News From the Students, For the Students

The Griffin Gazette

News From the Students, For the Students

The Griffin Gazette

News From the Students, For the Students

The Griffin Gazette

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Los Al Drama’s ‘Wolves’ howls its way to success

“Wolves” features a girl’s soccer team with obstacles and complications
In+Wolves+the+team+is+posing+for+a+fun+team+photo+before+a+game.
Reese Neiger
In “Wolves” the team is posing for a fun team photo before a game.

LOS ALAMITOS, CA — Los Alamitos High School’s drama program produced “Wolves,” a realistic fiction depicting struggles that teens undergo daily, like peer pressure, exclusion, feeling invisible, and more. Performances were on Thursday, Aug. 24, and Friday, Aug. 25  in room 513.

“Wolves” is a play that captures the struggles and endeavors of a girl’s soccer team. It represents teenage girls’ hardships and troubles in a realistic view. The show takes place before and after several soccer games across a season. Each character has complex emotions personalized to their situation. The play mentions difficult subjects and struggles between each character’s story arc, eventually intertwining with each other. It portrays anxiety, peer pressure, grief, expression, and conflict.

In the end, the fights the teammates have between each other don’t stop them from being a team. Friendship can make a big difference during difficult circumstances, which the “Wolves” represents greatly. The team wins and loses games but also has issues outside of soccer. When the friends aren’t arguing or goofing around, they support each other and watch each other’s back.

Character growth during the team’s ups and downs is shown with obstacles individual characters endure.

“That compassion for all your friends can also cause you to hate them sometimes, but at the end of the day you all still come together when you need each other,” Alyssa Mathews, a freshman attending the play, said.

Hard emotions and conflicts are struggles between kids every day, and “Wolves” presents this all.

“I think that the play was very accurate to some of the complex emotions of teenagers,” Mathews said.  “I think it showed many varying emotions that the students have presented.”

In “Wolves,” the majority of the team is huddled up, but they leave someone out in the process. (Alyssa Mathews)

The show is mixed with many different messages, all leading back to a different conclusion. Friendship and support are important for anyone, especially when going through the situations presented in the play. The internal conflicts in the characters come out at different times, causing chaos.

“I think the message of this play is to show camaraderie of athletes and friendships,” said Mrs. Vienna, Assistant Principal of Special Education, Counseling, and Technology. “When girls and teams come together, it’s really about supporting one another. We look to each other when we have those best times, but we really rely on each other when we have the hardest and most difficult times.”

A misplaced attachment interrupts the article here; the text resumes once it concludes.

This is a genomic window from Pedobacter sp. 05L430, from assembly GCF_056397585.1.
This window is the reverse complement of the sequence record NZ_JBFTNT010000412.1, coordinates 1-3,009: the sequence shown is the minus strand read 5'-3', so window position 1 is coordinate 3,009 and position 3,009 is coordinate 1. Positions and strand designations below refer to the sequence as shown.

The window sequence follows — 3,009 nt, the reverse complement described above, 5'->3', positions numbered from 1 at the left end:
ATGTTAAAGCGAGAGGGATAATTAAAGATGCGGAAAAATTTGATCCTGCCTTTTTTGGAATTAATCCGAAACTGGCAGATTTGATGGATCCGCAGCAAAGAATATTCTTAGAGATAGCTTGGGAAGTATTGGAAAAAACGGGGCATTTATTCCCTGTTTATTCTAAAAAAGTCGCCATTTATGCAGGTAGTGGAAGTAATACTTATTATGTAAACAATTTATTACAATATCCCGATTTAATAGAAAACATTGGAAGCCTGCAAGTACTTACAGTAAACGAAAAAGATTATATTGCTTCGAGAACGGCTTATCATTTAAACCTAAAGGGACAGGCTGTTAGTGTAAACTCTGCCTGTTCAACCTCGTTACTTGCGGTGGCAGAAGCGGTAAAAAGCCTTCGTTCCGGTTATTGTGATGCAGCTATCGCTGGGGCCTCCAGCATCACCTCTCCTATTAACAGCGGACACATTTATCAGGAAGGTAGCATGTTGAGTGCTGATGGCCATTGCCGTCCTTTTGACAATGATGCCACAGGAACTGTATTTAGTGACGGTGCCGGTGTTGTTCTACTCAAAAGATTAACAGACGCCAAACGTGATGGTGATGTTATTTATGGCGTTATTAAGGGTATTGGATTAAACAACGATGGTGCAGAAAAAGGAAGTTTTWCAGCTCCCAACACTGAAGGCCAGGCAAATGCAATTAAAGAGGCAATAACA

The consistent friendship between the girls is what truly keeps them as a team. Each time the girls have a difficult situation, they’re there for each other. When they aren’t, they learn the repercussions of not supporting one another. This play brings a realistic perspectives of young girls and their everyday lives.

“There are so many different characters in this cast, and they’re all very different and nuanced in their own ways,” said Chloe Perz, a senior who’s in their fourth year of drama, playing player 00. “It was very obvious, I’d like to think that my character, she’s quieter, she struggles with something else than say the number [player] 7. They have two dynamics that make the show interesting and nuanced and feel human.”

Each character having separate conversations made the show fascinating. The conversations later merge with each other while others die down.

“We’re all talking over each other. We’re all having different conversations,” Perz said. “We’re talking about real things or we’re talking about stupid things. When I’m in the corner freaking out, everyone else is talking about stupid things or interesting things or things they relate to.”

This play is about so many things that factor into the main message of the show. By the end of the show, there had been lots of relatable content. Depending on where you sit, you could even see a different perspective by their emotions and actions, not just dialogue.

I feel it was very well depicted, and the teams showing their bond and their compassion for one another while also showing how they somehow fight but still love each other at the end of the day is amazing.

— Alyssa Mathews

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About the Contributor
Reese Neiger
Reese Neiger, Staff Writer
Reese Neiger is a freshman at Los Alamitos High School. This is her first year in journalism, but she has always enjoyed writing and wants to pursue it in the future. She enjoys writing about current events, especially activities and pop culture. In her free time, you will catch her playing with her dog and having a good time at her swimming practice. She is excited to write impactful articles during journalism class this year.
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  • S

    Sydney ForsyteSep 5, 2023 at 11:50 am

    I love the quotes that you used! They gave me a great sense of the play!

    Reply
  • A

    AlyssaSep 2, 2023 at 6:18 pm

    Great job Reese, I can’t wait to read the rest of your articles!

    Reply
  • E

    ElenaAug 31, 2023 at 10:46 am

    This is an amazingly well written article!!

    Reply